The study by Raj et al.  makes use of satellite, model, re-analysis, and hydrographic data and presents a large number of possible bloom mechanisms. Some of their explanations appear circular in that they use SeaWiFS data, output from a model that assimilates SeaWiFS data [Gregg, 2008], and estimates of Trichodesmium derived from SeaWiFS data [Westberry and Siegel, 2006] to support their view of the bloom. They conclude that Trichodesmium nitrogen fixers are involved in stimulating the bloom but, while mentioning the observations of Poulton et al. , fail to note that these show that further to the east of Madagascar the dominant species is Rhizosolenia clevei (with symbiont Richelia intracellularis), while Trichodesmium are found mainly nearer to and to the south of Madagascar. They attribute the interannual variability of the bloom to a combination of upwelling, precipitation, light limitation, and mesoscale eddies.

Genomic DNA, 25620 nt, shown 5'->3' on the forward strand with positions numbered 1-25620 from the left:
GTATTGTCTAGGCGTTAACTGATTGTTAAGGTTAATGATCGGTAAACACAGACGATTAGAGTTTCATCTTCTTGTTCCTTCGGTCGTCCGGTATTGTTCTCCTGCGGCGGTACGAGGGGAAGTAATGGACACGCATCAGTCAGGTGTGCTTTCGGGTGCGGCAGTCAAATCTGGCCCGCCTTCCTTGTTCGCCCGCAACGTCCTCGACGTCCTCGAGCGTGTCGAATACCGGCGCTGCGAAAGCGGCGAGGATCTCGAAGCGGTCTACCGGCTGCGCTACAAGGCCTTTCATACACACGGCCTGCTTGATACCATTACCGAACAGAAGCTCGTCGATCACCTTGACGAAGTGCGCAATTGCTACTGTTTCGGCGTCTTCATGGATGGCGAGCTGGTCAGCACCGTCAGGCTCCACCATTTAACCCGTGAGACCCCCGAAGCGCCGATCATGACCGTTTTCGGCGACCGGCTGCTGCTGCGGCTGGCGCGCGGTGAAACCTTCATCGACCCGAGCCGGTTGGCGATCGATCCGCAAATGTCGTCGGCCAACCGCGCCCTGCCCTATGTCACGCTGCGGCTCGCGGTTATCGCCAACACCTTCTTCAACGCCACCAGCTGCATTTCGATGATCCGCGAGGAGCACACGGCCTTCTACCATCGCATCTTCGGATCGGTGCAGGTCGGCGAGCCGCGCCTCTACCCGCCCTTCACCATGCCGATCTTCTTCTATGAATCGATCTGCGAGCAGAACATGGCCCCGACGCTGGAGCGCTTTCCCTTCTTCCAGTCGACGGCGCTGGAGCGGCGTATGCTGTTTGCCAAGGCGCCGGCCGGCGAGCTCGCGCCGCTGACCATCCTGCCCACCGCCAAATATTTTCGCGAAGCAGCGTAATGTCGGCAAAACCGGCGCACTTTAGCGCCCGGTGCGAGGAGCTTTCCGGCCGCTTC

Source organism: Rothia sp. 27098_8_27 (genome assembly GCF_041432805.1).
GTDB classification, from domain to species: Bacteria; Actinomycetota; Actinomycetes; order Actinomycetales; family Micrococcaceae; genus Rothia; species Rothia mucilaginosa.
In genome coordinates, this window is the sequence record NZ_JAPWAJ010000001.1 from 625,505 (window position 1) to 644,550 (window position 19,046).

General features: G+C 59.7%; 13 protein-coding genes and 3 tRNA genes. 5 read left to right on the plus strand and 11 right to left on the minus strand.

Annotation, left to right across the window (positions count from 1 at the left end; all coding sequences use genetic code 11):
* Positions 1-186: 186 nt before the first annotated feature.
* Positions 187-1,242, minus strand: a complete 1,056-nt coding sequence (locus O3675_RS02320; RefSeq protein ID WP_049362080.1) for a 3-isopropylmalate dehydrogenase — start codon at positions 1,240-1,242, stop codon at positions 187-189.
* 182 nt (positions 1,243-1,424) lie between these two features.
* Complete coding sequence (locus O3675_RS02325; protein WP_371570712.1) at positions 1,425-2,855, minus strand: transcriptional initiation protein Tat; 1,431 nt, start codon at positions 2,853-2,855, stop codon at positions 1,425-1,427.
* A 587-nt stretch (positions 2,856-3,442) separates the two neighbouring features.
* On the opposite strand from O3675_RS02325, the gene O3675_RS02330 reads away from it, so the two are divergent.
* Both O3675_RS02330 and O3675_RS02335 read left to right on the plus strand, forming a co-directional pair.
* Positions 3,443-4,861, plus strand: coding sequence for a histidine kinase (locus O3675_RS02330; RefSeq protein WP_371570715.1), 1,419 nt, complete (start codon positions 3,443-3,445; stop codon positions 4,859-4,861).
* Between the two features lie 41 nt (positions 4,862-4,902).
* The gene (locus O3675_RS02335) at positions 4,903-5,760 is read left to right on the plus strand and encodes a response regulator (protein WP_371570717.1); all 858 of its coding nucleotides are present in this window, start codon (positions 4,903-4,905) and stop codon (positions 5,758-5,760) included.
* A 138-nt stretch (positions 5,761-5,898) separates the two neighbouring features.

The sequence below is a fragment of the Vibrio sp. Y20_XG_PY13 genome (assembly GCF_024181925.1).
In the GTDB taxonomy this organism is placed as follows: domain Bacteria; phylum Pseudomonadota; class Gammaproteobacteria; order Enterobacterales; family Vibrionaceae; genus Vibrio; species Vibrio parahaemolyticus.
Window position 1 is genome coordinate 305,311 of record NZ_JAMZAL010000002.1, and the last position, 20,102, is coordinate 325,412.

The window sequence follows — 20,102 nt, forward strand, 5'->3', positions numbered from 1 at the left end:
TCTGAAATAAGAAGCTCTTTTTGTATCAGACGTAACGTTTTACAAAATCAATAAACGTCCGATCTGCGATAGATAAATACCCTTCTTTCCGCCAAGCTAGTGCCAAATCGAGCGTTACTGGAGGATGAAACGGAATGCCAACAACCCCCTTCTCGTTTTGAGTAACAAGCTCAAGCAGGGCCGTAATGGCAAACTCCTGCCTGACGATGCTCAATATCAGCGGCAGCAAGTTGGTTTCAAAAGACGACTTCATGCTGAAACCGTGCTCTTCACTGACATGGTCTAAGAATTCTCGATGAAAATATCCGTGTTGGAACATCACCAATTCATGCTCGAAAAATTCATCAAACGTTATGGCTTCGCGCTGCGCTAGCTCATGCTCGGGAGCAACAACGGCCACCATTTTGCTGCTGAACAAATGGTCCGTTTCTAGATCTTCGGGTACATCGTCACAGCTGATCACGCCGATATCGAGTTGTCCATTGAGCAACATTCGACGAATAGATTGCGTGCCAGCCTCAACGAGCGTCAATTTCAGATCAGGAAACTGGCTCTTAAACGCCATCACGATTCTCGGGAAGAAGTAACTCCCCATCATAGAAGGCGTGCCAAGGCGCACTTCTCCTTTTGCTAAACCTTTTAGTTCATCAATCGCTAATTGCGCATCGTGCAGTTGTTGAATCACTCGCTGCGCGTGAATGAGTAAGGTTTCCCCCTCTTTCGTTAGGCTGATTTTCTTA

Most recently, Huhn et al.  have applied Finite-Time Lyapunov Exponent and Finite-Time Zonal Drift analysis to altimetry-derived velocity fields south and east of Madagascar. Their results indicate the existence of eastward propagating jets, with the main jet at ~25°S forming a meridional transport boundary so limiting the spread of the bloom northwards. 25°S is a region of enhanced sea surface height variability, with eddy and/or Rossby wave propagation westward [Quartly et al., 2006]. The jet at 25°S can potentially transport iron from south of Madagascar so fertilizing the bloom. The jet exists in non-bloom years, and its interannual variability does not match that of the bloom, so this does not explain the latter behavior. Huhn et al.  note that the plankton front propagates faster than the transport velocity of the jet.